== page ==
I get cold feet when I start writing, and I'm always trying to fight against it but it seems that I always know the perfect thing to say to stop myself from making progress:
The information is probably going to be inaccurate. I'll miss some important detail and fail to get my point across. Why bother?
Oh it's a sensitive issue, I don't want to offend anybody.
There is no way anybody's going to find this interesting enough to read.
I'm pretty sure I've said this before in one way or another. It's too redundant.
I don't know what to write right now so instead of staying on the page to figure that out I'll go and watch/read something to occupy that void I feel that could really only be filled by me writing and not this thing I'm about to watch/read.
I'm not in the zone just yet so I'm going to passively wait for the zone to come to me while distracting myself from the zone instead of staying in this blank page a.k.a. just putting myself in the zone like seriously it's so simple why do I keep doing this....
I've been catching up on Gretchen Rubin's Happier podcast because I finally stumbled on a note I wrote a while ago (I'm really bad at actually reading my notes-to-self as much as I keep writing new ones) to watch out for her episode on Questioners - the type I identify with within her Four Tendencies framework, which attempts to categorize people based on how they respond to things they are expected to do. Here is the basic summary of it on her site:
For a while I started doubting if I was indeed a Questioner and not a Rebel instead, because I seem to keep failing to follow my own expectations even after I've convinced myself about why I'm doing them the first time (read: previous parenthesis!). I sleep, wake up, then poof! My mood is the captain of the ship again.
But now I realise that it's not because I want to be disobedient to myself, or that I want to be in charge of each moment as they come - it's because for some strange reason, I somehow lose touch of my reasoning very easily in the face of more immediate concerns, often fear and anxiety. Honestly, I'm hoping it's just a case of me having established bad habits so strongly that it's hard to start new ones without having a strong external reset signal for them, like a renovation, a new house, a near-death experience (please don't let it get to that Bea!) ?!?!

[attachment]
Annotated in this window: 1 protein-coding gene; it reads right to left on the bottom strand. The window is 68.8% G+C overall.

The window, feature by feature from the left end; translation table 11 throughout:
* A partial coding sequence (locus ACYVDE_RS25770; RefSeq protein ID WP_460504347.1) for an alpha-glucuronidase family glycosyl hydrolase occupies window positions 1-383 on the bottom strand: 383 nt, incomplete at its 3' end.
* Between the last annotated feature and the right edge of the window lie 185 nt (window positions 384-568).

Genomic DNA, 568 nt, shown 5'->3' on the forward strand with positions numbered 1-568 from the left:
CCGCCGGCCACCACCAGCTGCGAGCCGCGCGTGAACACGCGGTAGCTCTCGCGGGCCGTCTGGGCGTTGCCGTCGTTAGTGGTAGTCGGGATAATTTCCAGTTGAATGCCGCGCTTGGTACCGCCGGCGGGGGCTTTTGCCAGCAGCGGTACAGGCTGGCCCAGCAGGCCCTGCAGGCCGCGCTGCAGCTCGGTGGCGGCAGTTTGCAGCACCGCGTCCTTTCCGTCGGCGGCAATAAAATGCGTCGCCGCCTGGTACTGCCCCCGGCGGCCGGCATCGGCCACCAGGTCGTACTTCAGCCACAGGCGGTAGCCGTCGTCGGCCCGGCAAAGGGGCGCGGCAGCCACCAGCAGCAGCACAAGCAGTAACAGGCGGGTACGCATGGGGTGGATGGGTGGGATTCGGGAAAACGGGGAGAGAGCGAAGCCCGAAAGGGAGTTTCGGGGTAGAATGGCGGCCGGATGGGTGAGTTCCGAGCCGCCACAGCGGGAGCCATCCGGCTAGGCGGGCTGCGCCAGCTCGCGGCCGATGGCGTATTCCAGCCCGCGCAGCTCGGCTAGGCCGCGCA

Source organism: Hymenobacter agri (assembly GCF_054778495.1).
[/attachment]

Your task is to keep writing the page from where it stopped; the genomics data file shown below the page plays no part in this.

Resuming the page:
Anyway, the conclusion that seems to make sense to my questioning self after having listened to the podcast is that I can combat these unhelpful rationalizations with some helpful ones! Here are some I've compiled:
- When speaking about something I care about and I'm doubting the thoroughness and carefulness of my work- This whole thing does not rely on me, I am just one person speaking their mind who might touch just a couple of others. Inaccuracies, or left-out sentiments are just an edit or a comment away should they arise.
- When I irrationally fear a backlash in spite of not having enough readers for that to happen anyway- It's highly unlikely, and if it even happens, that's a good thing! That means you have readers who are engaged enough to respond. And you can always respond back, and you've grown in such a way where you are able to argue amicably. Use that skill, trust it, develop it! Use it or lose it! That's the point of social media anyway.
- When I am tempted to forgo talking about my own very messy experiences, and attempt to just relay good advice instead of talking about my own journey - Being honest and genuine is more important than being correct, because there are a lot of people far more qualified to speak to specialized information than me. That's not my job here. My job here is to be me and to speak about what I experience, and yes I can sprinkle my theories here and there, but I have to show my flaws too. I need to be open about how messy the journey is for people who might have the same problems. Showing my weaknesses and vulnerability in light of what I am trying to change will be more helpful and insightful than purified advice that has been heard many times. That's how I learn, through watching other flawed people overcome things, and that's how I can most effectively teach anything, too, if at all.
These are the things that apply to me for my internet spaces (YouTube and this blog) where I'm attempting to both document and make sense of my own life. If it does not apply to what you're trying to do, the guidelines in making counter-rationalizations is to lay everything out when you're in a state of analysis paralysis, and take only the parts that stir you to action, and focus on those. And if you're as forgetful as me, make a system where you are reminded of those helpful, actionable rationalizations when you need them.